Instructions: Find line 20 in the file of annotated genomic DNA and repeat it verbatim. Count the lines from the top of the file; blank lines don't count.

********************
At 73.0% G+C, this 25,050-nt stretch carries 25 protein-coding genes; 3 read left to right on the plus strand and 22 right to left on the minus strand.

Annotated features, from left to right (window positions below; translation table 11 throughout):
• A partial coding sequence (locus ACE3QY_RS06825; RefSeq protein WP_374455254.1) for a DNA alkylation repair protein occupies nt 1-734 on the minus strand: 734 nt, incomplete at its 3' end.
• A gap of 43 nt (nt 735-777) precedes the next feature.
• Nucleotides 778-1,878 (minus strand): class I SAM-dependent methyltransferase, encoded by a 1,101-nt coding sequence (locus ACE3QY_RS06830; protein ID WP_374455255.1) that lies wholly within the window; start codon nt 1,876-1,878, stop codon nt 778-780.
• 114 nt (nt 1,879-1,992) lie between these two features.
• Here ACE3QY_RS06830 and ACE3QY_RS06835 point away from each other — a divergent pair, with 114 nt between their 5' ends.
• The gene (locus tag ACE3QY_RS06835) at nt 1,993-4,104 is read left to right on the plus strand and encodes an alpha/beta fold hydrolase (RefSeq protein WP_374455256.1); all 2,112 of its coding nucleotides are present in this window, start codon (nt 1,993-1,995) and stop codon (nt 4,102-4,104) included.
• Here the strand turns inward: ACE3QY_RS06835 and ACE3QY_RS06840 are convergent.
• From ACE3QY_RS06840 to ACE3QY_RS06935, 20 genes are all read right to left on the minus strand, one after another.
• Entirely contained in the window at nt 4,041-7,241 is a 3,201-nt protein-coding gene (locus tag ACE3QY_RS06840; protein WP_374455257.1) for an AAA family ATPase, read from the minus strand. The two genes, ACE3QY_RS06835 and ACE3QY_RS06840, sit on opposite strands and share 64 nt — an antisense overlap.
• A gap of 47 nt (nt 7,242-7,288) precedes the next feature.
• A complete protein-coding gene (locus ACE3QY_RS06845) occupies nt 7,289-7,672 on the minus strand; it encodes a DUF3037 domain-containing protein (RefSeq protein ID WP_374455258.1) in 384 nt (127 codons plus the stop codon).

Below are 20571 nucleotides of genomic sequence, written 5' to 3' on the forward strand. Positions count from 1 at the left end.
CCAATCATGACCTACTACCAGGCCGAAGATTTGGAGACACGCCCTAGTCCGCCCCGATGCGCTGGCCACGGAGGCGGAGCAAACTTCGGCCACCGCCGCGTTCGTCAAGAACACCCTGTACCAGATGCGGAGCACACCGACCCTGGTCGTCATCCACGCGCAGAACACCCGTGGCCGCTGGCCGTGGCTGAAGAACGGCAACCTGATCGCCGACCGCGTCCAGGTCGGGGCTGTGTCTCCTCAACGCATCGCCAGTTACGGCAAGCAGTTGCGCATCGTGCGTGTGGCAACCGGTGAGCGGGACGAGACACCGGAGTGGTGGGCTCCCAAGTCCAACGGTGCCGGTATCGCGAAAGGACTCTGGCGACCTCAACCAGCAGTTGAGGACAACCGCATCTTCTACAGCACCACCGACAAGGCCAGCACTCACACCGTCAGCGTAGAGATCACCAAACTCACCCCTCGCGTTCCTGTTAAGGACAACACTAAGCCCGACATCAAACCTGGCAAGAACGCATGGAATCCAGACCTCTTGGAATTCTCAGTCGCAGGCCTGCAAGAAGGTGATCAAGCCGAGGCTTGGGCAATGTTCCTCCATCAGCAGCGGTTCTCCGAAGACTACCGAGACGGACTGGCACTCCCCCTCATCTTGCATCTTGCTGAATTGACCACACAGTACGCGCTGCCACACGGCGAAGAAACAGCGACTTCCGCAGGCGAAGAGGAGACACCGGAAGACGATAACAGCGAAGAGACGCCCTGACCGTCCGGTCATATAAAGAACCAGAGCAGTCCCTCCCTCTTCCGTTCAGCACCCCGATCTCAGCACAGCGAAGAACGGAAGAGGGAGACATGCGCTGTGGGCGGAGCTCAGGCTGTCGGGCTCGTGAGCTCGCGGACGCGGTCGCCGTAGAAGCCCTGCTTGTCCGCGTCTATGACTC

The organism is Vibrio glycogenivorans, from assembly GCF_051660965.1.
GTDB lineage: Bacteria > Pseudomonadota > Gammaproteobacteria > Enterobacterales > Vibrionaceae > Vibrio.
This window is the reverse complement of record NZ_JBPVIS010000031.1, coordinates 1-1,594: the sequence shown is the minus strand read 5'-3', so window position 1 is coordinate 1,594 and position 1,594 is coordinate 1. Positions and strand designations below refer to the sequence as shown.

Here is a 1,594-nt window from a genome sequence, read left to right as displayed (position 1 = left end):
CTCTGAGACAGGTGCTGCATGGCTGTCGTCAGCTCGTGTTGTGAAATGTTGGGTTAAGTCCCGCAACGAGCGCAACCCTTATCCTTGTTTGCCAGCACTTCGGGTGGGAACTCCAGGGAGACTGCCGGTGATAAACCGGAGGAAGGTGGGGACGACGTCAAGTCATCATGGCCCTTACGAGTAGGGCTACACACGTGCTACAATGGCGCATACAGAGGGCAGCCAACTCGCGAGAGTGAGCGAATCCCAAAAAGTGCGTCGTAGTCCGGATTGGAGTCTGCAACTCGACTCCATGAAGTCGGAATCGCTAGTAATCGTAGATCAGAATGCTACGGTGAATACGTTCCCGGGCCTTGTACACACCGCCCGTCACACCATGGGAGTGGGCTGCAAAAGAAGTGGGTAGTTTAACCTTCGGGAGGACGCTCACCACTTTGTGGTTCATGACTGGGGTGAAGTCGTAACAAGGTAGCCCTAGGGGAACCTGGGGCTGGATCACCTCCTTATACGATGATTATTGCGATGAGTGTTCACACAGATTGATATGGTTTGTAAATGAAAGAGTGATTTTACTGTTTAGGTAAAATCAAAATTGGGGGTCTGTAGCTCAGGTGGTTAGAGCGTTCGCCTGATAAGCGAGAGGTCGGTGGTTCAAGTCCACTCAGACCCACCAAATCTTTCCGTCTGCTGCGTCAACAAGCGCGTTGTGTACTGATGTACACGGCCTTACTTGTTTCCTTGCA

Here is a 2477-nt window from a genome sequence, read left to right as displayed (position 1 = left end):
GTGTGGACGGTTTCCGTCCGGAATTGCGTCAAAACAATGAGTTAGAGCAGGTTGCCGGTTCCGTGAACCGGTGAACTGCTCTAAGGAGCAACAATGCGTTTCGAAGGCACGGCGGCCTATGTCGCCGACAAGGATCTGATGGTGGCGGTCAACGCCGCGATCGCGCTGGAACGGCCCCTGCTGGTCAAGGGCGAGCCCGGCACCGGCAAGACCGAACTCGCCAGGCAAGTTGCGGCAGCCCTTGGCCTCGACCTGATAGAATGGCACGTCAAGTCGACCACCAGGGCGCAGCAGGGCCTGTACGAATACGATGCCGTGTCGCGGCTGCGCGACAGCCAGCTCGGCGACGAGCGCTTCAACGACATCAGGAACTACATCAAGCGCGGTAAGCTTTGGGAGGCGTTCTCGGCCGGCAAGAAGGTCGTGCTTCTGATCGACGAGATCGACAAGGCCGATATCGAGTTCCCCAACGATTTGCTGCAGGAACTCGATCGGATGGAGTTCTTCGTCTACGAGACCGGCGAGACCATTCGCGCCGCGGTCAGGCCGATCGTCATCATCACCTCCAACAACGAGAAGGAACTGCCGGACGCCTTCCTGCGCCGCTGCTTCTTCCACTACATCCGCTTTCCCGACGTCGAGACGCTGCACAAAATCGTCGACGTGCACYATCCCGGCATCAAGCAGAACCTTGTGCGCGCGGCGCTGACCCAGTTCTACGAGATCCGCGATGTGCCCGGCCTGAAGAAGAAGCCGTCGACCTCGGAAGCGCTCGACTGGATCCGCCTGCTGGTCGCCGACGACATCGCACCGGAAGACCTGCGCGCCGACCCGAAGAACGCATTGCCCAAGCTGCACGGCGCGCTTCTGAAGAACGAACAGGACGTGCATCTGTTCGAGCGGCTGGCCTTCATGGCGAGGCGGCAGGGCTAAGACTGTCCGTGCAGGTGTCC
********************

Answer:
CTCTGAGACAGGTGCTGCATGGCTGTCGTCAGCTCGTGTTGTGAAATGTTGGGTTAAGTCCCGCAACGAGCGCAACCCTTATCCTTGTTTGCCAGCACTTCGGGTGGGAACTCCAGGGAGACTGCCGGTGATAAACCGGAGGAAGGTGGGGACGACGTCAAGTCATCATGGCCCTTACGAGTAGGGCTACACACGTGCTACAATGGCGCATACAGAGGGCAGCCAACTCGCGAGAGTGAGCGAATCCCAAAAAGTGCGTCGTAGTCCGGATTGGAGTCTGCAACTCGACTCCATGAAGTCGGAATCGCTAGTAATCGTAGATCAGAATGCTACGGTGAATACGTTCCCGGGCCTTGTACACACCGCCCGTCACACCATGGGAGTGGGCTGCAAAAGAAGTGGGTAGTTTAACCTTCGGGAGGACGCTCACCACTTTGTGGTTCATGACTGGGGTGAAGTCGTAACAAGGTAGCCCTAGGGGAACCTGGGGCTGGATCACCTCCTTATACGATGATTATTGCGATGAGTGTTCACACAGATTGATATGGTTTGTAAATGAAAGAGTGATTTTACTGTTTAGGTAAAATCAAAATTGGGGGTCTGTAGCTCAGGTGGTTAGAGCGTTCGCCTGATAAGCGAGAGGTCGGTGGTTCAAGTCCACTCAGACCCACCAAATCTTTCCGTCTGCTGCGTCAACAAGCGCGTTGTGTACTGATGTACACGGCCTTACTTGTTTCCTTGCA